Britain's financial watchdog sounded the alarm yesterday over the use of "contracts for difference" to effect "stealth takeovers" of companies.
The Financial Services Authority said it was considering tough new rules on the use of CFDs amid fears that predators have been using them build stakes in target companies without the need to disclose what they are up to.
The concerns were highlighted by the case of Blacks Leisure, where investor Mike Ashley, the entrepreneur behind Sportsworld and the Lillywhites store in Piccadilly, London, is widely believed to have used CFDs as part of his stake-building.
On Thursday he notified the company that he had built up a 29.38 per cent holding.
CFDs are a type of bet that give users exposure to a company's shares. Investment banks that issue CFDs usually buy the underlying shares on which they are based to cover their exposure and will often agree to vote them at the direction of their CFD clients.
Any investor who builds up a stake of more than 3 per cent of a company's shares has to declare it. However, by taking out CFDs they can acquire much larger interests in secret.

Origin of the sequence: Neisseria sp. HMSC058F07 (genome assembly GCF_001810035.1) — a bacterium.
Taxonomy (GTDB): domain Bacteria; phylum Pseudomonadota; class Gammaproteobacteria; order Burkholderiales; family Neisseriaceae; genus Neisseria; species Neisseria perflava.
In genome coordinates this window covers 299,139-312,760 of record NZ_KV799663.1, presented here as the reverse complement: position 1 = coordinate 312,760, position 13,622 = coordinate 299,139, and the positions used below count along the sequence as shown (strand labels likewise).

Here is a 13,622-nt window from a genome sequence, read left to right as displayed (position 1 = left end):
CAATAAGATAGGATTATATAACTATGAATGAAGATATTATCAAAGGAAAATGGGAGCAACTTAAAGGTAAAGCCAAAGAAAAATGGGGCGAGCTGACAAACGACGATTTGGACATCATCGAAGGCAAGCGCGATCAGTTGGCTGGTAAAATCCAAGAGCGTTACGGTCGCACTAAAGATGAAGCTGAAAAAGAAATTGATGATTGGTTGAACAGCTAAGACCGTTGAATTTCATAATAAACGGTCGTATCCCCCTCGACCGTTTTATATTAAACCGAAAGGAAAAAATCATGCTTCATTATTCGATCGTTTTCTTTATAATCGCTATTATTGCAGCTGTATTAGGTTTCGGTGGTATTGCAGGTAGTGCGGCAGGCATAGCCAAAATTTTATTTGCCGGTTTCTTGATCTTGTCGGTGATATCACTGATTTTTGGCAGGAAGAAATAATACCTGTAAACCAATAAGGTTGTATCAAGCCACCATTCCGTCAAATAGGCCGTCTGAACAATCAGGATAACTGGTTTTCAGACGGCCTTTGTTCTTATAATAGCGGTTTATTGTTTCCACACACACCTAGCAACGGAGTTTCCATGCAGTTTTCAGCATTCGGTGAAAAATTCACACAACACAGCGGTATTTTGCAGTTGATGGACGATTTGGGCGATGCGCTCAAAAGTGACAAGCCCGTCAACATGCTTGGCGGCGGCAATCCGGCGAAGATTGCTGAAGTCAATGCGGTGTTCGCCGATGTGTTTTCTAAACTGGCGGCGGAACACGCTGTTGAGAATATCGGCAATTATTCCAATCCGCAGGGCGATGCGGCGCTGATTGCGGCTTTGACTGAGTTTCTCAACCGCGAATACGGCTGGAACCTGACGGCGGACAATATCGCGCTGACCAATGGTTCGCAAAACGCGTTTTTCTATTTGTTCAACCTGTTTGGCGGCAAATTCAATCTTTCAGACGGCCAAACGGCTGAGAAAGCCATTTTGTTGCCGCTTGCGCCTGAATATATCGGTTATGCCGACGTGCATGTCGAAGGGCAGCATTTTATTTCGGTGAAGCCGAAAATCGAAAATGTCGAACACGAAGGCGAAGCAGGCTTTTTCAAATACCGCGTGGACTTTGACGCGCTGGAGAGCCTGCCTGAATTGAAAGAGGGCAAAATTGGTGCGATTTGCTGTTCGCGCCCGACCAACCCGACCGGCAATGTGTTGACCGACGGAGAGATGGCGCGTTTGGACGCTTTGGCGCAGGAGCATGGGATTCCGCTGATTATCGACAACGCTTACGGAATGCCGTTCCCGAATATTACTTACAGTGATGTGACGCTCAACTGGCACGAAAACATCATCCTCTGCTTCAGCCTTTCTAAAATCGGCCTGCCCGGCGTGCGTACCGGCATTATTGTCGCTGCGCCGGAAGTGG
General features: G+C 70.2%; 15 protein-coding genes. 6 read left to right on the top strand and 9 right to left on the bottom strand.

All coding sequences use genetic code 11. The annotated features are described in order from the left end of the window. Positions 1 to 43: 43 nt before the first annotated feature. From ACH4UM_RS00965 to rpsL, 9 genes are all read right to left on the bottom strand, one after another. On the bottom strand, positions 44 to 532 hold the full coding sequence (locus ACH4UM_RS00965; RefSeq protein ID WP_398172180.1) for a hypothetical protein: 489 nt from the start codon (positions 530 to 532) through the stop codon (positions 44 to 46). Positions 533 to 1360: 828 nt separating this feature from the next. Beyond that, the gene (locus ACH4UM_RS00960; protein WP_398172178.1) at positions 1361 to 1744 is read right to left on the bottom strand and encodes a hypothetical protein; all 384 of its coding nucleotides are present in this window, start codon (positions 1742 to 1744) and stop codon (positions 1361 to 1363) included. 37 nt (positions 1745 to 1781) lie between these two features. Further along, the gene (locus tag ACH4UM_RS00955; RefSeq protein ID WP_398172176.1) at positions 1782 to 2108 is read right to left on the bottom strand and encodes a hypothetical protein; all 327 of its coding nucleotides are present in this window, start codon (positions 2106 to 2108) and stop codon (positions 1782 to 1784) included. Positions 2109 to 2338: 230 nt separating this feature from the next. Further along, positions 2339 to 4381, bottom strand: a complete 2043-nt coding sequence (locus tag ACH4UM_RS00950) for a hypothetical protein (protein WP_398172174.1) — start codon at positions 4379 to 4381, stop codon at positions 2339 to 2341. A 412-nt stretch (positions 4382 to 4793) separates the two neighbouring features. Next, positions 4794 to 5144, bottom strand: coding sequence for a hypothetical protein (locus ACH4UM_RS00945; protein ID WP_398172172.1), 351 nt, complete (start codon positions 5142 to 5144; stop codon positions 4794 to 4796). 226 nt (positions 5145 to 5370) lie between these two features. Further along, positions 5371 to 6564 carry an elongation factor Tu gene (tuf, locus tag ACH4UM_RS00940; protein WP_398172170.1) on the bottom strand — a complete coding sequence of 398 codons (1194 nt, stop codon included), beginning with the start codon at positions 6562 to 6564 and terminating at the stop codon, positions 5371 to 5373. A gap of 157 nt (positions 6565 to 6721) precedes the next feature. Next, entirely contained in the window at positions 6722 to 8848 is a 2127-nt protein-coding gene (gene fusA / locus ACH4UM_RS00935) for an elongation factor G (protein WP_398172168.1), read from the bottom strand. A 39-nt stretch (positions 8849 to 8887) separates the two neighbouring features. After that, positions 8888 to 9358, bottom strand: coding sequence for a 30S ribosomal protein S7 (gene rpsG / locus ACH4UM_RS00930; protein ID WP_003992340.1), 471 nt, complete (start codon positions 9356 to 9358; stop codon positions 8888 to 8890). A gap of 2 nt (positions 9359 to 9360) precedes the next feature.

They typically only show their hands when they close out the CFDs and then buy the underlying shares from the issuing investment bank.
Last year, the Takeover Panel cracked down on their use by requiring any investor building up a stake of more than one per cent through CFDs to declare their interests. However, the Panel's rules only apply to companies that are already subject to a takeover bid.
The FSA said it feared the use of CFDs was leading to what it called "market failures" and voiced concerns that they were damaging market confidence and could allow so-called "stealth takeovers". The watchdog said it planned to consult with the Takeover Panel on how its rules had worked before making a final decision on how to act in the summer.
Ashley owns Karrimor, which retails through Blacks. On the day he announced his interest, the company said interim pre-tax profits had tumbled from £6.9m to just £100,000 as sales of camping equipment fell.
However, Ashley has built substantial stakes in retailers before, without actually bidding.
Hedge funds have been particularly active in the use of CFDs, as have wealthy private investors with an interest in taking over companies.
The FSA voiced its concerns in a paper on how to implement the EU's "Transparency Directive" into Britain.
The FSA also said it was proposing to allow listed investment trusts and private equity companies to take controlling stakes in businesses in which they invest.Reuse content